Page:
Aug 26, 2012


"According to the Kabbalah of mystical Judaism, the world was created out of ten emanations, or thought forms, that arose from the Mind of God.  Union with God can be attained by attuning to any one of these emanations.  They include:  beauty, mercy, splendor, wisdom, understanding, victory of the ego, discipline, ethics, nature and the mystical path."  Dr. Joan Borysenko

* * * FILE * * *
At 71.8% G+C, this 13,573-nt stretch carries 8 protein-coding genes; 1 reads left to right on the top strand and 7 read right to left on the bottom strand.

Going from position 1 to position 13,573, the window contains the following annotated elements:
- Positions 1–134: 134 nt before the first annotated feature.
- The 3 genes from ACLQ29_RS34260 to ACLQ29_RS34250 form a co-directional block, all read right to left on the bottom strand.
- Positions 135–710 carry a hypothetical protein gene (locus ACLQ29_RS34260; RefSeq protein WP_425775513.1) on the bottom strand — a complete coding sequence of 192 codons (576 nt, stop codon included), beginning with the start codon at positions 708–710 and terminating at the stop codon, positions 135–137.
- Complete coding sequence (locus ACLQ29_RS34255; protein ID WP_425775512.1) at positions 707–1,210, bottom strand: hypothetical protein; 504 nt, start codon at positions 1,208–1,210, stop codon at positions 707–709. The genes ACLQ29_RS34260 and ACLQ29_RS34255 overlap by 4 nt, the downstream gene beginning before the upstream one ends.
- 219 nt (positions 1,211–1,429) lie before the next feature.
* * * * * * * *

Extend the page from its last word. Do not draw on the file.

The path to maturity includes developing these ten qualities, and as caregivers for someone with dementia, we really need to develop them.  As the person with dementia loses his or her decisional capacity, we are called to make decisions on behalf of us both.  Woe to the person with dementia if the caregiver is too immature to consider what is the highest and best outcome for all people involved, especially the care receiver and the caregiver!  It took wisdom and courage to know that we were at the point of needing far more assistance, and for me to discern that the best assistance for us would be assisted living.  This decision is different for every person, and is highly relative to what one can do in the home environment and how much of one's time one wants to devote to the care and safety of another person.  Please; let us not judge one another for the choice we make when it comes time for more assistance!  The person with dementia will lose decisional capacity, of that we can be certain.  At that point it is our legal and ethical obligation to make decisions based on the person's best interest, as well as our own.  The person with dementia may very well not agree with the decision, but if the decision is made from wisdom and not selfishness, we can be assured we are making the best decision possible among the options we have.  Something to remember is that once we have the diagnosis of dementia, the options we have begin to diminish.  There is no perfect setting.  No perfect assisted living, no perfect nursing home, no perfect health care format; and - if we are honest - most of us would say that our own living situation is not perfect.  Our aim, then, is to choose the best among the options we do have:  with keeping the highest and best interest of the care receiver in mind, as well as our own well being. 

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